It probably took several generations before trees were expunged from Easter Island. As Homo sapiens migrated into Europe, the Americas, and Australia, most large animals were driven to extinction, including all other species of humans. The Homo sapiens involved probably had no idea what they were doing. Each generation would see some decline in the abundance of an animal, but nothing to worry about. The last few deaths would occur among a people who had no idea what was lost.
In Herman Melville’s Moby Dick, the narrator considers whether Leviathan can long endure so wide a chase, and so remorseless a havoc; whether he must not at last be exterminated from the waters, and the last whale, like the last man, smoke his last pipe, and then himself evaporate in the final puff.
The narrator promptly dismisses this fear. Yes, buffalo were driven to extinction in America, but only because a single man could slaughter thousands. At that time, the concerted efforts of many were needed to kill each whale.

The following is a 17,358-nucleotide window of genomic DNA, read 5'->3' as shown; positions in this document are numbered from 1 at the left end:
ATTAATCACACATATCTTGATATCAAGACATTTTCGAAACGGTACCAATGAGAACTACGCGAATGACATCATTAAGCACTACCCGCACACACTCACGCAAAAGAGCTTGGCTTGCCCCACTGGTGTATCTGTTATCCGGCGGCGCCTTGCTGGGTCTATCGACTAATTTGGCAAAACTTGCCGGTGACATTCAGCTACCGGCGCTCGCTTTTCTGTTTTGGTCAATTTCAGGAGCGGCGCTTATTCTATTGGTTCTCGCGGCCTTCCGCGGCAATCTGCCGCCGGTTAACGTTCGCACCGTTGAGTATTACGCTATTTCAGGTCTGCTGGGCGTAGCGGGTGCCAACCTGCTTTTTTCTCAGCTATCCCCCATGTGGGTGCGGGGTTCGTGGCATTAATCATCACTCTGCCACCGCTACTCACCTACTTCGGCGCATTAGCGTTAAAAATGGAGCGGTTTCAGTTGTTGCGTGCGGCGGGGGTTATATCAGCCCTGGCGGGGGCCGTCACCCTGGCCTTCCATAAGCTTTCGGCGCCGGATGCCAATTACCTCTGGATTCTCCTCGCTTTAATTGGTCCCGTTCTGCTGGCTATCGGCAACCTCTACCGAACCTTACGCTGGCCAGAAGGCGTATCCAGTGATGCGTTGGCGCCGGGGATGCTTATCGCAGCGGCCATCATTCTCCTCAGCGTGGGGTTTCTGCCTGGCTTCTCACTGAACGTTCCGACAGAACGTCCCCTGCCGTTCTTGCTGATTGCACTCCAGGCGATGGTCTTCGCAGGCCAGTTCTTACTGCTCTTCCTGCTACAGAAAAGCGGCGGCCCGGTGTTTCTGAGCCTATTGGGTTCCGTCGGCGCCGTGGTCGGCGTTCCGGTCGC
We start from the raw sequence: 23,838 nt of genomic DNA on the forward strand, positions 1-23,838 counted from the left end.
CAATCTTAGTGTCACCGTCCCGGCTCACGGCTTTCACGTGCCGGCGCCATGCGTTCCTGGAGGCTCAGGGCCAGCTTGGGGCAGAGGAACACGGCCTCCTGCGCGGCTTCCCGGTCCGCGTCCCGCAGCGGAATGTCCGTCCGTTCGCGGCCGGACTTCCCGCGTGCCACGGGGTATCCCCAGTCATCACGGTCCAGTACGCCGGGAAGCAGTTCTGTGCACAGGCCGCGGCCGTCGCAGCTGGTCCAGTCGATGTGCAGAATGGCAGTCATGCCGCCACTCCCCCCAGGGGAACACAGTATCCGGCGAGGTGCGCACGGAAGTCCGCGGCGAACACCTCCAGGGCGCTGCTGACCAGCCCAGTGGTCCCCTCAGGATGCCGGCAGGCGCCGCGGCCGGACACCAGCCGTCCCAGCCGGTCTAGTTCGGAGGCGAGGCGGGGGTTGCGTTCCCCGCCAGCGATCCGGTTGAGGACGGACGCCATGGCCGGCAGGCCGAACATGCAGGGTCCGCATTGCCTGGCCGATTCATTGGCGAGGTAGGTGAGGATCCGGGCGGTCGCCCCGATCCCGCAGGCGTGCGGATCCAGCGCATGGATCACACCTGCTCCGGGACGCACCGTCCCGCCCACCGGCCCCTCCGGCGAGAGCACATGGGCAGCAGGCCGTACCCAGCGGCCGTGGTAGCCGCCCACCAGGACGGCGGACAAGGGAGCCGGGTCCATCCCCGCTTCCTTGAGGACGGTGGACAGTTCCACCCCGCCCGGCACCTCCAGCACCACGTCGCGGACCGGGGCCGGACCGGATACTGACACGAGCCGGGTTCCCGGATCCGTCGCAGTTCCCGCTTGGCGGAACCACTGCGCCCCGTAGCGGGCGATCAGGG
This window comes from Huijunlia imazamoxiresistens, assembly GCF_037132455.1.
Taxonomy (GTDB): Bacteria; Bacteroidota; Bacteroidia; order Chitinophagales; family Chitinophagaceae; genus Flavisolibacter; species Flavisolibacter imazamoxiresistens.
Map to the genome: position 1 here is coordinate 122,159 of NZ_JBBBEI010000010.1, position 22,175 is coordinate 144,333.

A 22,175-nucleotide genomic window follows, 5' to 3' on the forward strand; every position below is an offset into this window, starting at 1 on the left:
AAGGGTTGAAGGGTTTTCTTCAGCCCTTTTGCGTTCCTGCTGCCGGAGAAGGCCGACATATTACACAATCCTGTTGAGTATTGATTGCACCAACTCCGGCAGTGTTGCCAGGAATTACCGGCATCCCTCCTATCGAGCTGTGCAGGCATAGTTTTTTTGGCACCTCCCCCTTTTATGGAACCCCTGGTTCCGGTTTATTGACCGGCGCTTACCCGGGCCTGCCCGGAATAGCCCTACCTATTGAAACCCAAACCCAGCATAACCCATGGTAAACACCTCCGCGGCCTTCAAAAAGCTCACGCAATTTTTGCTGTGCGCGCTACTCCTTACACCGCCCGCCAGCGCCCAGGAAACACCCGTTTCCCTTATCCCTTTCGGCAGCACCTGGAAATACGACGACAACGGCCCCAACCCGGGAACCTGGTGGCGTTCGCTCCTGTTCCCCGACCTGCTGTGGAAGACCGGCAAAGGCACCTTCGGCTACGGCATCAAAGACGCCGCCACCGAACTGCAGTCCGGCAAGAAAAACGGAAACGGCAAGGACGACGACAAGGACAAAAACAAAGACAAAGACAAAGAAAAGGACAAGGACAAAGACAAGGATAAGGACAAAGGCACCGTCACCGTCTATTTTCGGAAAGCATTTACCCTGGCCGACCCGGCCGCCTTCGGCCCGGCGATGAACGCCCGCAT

Even so, the whales seemed to be disappearing. But the narrator – so obsessed with the hunt that he hardly notices when he’s deluding himself – rejects the evidence:
And equally fallacious seems the conceit, that because the so-called whale-bone whales no longer haunt many grounds in former years abounding with them, hence that species also is declining. For they are only being driven from promontory to cape; and if one coast is no longer enlivened with their jets, then, be sure, some other and remoter strand has been very recently startled by the unfamiliar spectacle.
Sperm whale populations plummeted. Gestation lasts over a year; mothers care for their young for a decade; males sexually mature at eighteen and aren’t fully grown until their fifties. They could not reproduce as quickly as we could kill them.